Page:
Nice and the Bay of Angels
Nice and the Bay of Angels / / gary718
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Cours Saleya
Cours Saleya / / venakr
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Salade Niçoise
Salade Niçoise / / giovanni1232
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Beach umbrellas near Promenade des Anglais
Beach umbrellas near Promenade des Anglais / / venakr
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Harbor of Nice, France
Harbor of Nice, France / / Bareta
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Place Massena
Place Massena / / venakr
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Our Review
Deal Expert / Travel Blogger

Okay, we’ll say it: Nice is nice. The largest city on France’s sun-kissed Côte d'Azur is also very visitor friendly, thanks to the European aristocracy who “discovered” the place in the 19th century. You can eat fabulous food, shop for local goods, and hang out on one of the most famous beach strips in the world. Head into the hillside neighborhoods for art museums and a more relaxed pace.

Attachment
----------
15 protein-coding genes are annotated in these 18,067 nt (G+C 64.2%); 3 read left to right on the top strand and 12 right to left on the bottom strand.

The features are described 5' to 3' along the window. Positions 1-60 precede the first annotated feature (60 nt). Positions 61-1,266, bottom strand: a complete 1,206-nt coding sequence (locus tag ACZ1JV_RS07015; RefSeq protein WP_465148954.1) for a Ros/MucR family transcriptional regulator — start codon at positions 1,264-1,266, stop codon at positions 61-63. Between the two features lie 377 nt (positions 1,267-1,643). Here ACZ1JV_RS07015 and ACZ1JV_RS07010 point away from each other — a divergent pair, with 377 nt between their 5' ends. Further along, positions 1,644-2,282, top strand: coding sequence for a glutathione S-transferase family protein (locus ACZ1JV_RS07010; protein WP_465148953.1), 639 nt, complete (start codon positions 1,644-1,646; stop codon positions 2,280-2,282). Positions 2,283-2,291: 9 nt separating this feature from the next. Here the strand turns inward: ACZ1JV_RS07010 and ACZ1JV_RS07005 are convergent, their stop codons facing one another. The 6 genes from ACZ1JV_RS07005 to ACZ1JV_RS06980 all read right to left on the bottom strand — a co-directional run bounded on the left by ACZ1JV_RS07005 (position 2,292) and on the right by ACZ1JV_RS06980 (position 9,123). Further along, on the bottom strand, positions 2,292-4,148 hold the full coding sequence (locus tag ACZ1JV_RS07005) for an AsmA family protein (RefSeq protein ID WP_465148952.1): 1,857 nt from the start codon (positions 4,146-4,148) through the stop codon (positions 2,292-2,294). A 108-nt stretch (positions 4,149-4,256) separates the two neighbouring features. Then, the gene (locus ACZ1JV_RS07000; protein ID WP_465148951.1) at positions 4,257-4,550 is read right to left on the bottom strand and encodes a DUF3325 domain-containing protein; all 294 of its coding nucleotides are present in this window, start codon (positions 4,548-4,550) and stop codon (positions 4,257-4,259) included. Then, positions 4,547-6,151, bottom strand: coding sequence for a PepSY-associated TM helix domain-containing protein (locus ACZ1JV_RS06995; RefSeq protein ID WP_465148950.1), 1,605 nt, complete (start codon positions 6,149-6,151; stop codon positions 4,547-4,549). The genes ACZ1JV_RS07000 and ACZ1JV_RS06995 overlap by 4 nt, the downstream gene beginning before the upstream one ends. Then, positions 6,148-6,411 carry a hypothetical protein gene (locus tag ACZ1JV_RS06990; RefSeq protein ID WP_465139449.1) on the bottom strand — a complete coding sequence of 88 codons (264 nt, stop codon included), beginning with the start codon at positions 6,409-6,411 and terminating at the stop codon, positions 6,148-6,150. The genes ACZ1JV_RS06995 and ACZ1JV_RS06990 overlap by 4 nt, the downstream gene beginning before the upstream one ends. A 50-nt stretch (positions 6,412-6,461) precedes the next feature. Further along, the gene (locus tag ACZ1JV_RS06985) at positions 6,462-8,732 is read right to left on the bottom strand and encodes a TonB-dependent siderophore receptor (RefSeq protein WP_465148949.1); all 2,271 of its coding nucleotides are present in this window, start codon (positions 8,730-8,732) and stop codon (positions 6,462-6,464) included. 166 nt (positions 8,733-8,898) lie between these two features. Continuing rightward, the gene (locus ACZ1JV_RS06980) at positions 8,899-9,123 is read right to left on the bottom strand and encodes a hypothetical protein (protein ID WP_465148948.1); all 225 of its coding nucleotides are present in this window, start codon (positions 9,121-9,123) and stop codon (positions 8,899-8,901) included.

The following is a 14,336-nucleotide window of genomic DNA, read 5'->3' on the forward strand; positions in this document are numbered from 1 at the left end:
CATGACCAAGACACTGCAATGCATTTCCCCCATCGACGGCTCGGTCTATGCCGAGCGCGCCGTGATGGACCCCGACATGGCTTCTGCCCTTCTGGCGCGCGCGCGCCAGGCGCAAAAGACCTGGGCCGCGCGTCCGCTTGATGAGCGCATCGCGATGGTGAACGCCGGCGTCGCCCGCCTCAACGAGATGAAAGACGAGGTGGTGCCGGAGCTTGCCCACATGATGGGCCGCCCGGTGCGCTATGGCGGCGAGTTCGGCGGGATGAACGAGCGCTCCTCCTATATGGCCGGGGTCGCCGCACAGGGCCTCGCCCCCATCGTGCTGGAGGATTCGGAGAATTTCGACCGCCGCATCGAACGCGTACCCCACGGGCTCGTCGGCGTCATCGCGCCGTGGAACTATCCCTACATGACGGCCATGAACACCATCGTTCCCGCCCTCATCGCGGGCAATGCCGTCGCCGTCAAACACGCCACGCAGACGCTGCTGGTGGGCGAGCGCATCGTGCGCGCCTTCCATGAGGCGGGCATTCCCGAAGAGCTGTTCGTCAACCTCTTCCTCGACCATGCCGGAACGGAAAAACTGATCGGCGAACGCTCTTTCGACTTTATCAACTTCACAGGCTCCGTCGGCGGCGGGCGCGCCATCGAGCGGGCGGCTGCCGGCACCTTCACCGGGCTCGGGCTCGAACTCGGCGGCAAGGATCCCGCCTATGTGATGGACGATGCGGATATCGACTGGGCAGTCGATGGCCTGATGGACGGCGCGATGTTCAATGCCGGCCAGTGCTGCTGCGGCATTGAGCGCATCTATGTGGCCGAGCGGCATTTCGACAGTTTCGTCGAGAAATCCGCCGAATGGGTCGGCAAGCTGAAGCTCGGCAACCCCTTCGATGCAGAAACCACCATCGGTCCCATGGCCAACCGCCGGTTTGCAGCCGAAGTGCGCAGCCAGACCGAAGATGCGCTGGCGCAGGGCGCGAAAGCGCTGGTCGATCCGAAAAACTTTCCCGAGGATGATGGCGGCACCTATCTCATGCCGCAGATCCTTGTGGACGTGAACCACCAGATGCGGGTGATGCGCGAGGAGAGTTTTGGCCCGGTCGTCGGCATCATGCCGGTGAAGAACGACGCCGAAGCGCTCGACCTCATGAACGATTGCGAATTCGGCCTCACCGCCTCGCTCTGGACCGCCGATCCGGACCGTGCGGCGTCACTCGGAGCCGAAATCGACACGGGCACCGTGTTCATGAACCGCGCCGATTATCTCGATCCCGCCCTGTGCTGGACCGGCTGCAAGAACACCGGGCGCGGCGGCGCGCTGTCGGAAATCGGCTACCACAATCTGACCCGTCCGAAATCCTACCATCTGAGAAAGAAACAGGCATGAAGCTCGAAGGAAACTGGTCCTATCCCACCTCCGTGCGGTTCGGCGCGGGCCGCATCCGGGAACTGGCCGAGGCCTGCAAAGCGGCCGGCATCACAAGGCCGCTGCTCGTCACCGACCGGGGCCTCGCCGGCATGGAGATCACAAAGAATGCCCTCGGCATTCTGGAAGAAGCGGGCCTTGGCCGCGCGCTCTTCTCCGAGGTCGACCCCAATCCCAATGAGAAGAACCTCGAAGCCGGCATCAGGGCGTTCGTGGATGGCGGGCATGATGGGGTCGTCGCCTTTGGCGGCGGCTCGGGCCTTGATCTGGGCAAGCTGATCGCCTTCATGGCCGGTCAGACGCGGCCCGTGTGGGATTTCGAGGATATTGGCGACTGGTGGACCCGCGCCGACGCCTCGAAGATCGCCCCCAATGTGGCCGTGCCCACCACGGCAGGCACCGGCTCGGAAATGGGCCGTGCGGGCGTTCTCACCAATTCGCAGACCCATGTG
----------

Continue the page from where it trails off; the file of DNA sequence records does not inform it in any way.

What We Love

The Art: It’s hard to choose whether to visit Musée Matisse to see the "Blue Nudes," the Musée Marc Chagall for the stained glass windows, or the Musée des Beaux-Arts for the Chérets and Monets. Make sure not to miss the local art scene, as several galleries are near the excellent contemporary art museum.

La Cuisine: Whether you choose a traditional or trendy spot or outdoor café, don't miss the chance to sample local dishes such as a real Salade Niçoise and ratatouille, accompanied by local Provençal wine.

Best Known For

Promenade des Anglais: This palm-lined seaside promenade runs between the city’s famous beach and grand palaces and hotels built during the Belle Epoque. The views are fab and so is the people watching.

Markets: In the heart of Old Nice, the Cours Saleya has stalls spilling over with flowers and fruit and a lively scene. The antiques market is also worth perusing — items include everything from Art Deco furniture to old Beatles records.

Who It's Best For

All Ages: There’s really something for everyone in Nice, including summertime carousels for kids. Outdoor cafés tend to be particularly child friendly — locals come with the whole family, including dogs.

Don't Say We Didn't Warn You

Beach Fees: The colorful umbrellas on the beach are a French Riviera status symbol. They also belong to private beach clubs, and you need to pay a fee if you want to hang out there.

Fran Golden
Deal Expert / Travel Blogger